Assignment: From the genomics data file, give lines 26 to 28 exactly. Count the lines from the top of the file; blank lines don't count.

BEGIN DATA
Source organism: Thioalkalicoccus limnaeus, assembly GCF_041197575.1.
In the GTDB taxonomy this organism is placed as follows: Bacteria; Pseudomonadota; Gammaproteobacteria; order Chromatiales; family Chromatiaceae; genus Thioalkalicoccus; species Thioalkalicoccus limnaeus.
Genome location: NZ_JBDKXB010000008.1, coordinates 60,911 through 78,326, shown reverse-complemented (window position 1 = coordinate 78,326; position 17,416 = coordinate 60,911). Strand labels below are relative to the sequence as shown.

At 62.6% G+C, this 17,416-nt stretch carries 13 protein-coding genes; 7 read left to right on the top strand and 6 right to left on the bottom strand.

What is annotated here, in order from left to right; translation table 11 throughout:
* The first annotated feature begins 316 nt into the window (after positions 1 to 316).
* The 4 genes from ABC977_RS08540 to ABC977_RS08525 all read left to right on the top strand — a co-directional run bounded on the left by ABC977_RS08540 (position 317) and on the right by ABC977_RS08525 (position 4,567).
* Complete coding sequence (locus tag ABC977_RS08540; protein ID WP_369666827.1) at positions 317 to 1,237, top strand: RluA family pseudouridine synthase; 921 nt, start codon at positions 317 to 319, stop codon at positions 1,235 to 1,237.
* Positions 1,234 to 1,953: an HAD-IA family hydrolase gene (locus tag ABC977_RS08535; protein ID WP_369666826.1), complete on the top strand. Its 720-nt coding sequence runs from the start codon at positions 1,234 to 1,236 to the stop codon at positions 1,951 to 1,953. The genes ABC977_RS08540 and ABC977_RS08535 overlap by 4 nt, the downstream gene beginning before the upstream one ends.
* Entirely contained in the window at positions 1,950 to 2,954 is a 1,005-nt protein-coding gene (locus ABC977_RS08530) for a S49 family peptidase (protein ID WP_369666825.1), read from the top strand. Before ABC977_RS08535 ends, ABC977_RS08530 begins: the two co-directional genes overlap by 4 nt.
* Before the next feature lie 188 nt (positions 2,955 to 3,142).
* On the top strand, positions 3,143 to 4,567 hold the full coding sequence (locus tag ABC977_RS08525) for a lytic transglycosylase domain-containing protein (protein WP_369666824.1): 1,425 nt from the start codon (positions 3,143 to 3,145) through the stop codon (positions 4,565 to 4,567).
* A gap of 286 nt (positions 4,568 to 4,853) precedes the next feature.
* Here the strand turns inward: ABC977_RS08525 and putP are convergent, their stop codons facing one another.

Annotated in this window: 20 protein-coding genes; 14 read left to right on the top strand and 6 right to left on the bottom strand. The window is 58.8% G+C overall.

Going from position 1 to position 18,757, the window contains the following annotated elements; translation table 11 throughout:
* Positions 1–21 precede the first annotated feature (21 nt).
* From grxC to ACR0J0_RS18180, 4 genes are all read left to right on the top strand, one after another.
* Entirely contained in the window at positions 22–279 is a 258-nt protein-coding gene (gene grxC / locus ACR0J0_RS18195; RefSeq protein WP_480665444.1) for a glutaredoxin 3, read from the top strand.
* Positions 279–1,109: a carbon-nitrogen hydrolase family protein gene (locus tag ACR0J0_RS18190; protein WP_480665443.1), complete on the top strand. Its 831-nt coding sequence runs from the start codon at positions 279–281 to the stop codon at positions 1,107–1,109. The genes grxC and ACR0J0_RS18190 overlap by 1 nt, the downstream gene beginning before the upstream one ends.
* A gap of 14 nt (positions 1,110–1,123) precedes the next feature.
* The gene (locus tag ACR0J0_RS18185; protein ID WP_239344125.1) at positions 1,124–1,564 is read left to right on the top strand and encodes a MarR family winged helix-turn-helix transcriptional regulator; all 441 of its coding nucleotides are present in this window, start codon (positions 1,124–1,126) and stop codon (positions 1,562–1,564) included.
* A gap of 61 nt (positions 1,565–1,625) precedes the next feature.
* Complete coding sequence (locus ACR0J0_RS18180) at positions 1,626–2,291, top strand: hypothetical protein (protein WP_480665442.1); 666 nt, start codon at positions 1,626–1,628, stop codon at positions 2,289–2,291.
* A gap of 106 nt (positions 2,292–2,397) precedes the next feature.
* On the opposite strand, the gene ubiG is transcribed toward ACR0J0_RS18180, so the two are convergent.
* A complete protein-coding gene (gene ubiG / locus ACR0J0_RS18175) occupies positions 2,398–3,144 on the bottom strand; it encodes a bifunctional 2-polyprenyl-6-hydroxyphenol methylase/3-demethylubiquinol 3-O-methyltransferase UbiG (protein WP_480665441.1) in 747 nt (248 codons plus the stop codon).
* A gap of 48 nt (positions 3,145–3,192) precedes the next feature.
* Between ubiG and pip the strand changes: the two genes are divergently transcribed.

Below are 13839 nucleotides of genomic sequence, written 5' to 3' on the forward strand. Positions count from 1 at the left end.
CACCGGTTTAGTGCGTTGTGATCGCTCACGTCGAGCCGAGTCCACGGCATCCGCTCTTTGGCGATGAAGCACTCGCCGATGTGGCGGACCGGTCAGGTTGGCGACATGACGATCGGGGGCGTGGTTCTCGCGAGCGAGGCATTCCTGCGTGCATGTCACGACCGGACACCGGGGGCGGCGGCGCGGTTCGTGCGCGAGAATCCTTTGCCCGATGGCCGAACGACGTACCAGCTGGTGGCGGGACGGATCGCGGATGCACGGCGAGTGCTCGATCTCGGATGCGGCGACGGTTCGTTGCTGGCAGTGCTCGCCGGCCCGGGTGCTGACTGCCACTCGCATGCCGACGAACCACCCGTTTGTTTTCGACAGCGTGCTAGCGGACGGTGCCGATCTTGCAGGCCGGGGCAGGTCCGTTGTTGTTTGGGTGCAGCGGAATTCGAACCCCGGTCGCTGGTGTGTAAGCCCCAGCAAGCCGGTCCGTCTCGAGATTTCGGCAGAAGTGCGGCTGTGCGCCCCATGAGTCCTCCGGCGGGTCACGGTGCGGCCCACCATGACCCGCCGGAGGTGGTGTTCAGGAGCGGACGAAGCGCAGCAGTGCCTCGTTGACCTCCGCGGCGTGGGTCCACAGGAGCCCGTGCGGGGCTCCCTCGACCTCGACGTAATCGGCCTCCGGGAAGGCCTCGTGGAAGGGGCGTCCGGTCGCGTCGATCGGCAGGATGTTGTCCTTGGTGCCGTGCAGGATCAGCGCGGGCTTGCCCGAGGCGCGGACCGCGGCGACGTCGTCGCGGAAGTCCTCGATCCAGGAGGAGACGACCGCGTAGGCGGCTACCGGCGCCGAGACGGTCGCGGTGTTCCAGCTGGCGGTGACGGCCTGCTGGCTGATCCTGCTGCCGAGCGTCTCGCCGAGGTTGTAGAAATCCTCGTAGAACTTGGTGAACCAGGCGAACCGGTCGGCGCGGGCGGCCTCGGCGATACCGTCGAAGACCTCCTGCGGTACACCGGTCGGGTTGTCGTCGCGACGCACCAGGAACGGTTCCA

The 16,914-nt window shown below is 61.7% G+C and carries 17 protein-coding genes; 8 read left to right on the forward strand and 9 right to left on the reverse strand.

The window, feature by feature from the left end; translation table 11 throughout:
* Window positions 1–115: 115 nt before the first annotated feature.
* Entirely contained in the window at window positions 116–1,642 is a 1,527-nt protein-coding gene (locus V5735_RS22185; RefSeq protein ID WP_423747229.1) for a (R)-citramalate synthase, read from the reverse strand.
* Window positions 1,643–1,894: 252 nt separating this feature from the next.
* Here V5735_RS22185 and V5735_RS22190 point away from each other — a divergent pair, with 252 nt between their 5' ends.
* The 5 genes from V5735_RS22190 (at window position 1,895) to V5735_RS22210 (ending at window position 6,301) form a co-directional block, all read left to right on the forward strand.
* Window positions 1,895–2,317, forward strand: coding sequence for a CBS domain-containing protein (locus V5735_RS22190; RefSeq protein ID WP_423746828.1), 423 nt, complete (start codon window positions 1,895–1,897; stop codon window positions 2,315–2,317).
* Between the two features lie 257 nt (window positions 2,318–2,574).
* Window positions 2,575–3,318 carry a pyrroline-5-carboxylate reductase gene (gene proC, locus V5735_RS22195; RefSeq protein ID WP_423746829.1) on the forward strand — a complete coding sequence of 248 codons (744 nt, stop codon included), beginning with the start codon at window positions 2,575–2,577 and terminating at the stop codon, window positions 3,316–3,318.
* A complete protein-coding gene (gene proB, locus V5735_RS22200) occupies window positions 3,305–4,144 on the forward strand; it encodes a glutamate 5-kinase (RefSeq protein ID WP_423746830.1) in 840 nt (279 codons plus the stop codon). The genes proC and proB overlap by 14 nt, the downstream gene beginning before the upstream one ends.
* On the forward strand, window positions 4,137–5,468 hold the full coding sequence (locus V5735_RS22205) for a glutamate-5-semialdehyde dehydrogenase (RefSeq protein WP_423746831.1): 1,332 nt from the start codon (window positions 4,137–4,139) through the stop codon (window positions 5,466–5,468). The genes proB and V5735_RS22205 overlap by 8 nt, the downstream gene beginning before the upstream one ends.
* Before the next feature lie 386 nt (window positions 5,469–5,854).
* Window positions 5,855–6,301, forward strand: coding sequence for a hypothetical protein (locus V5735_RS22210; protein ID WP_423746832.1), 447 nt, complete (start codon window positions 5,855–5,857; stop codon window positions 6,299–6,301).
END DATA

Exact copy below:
* On the opposite strand, the gene ubiG is transcribed toward ACR0J0_RS18180, so the two are convergent.
* A complete protein-coding gene (gene ubiG / locus ACR0J0_RS18175) occupies positions 2,398–3,144 on the bottom strand; it encodes a bifunctional 2-polyprenyl-6-hydroxyphenol methylase/3-demethylubiquinol 3-O-methyltransferase UbiG (protein WP_480665441.1) in 747 nt (248 codons plus the stop codon).
* A gap of 48 nt (positions 3,145–3,192) precedes the next feature.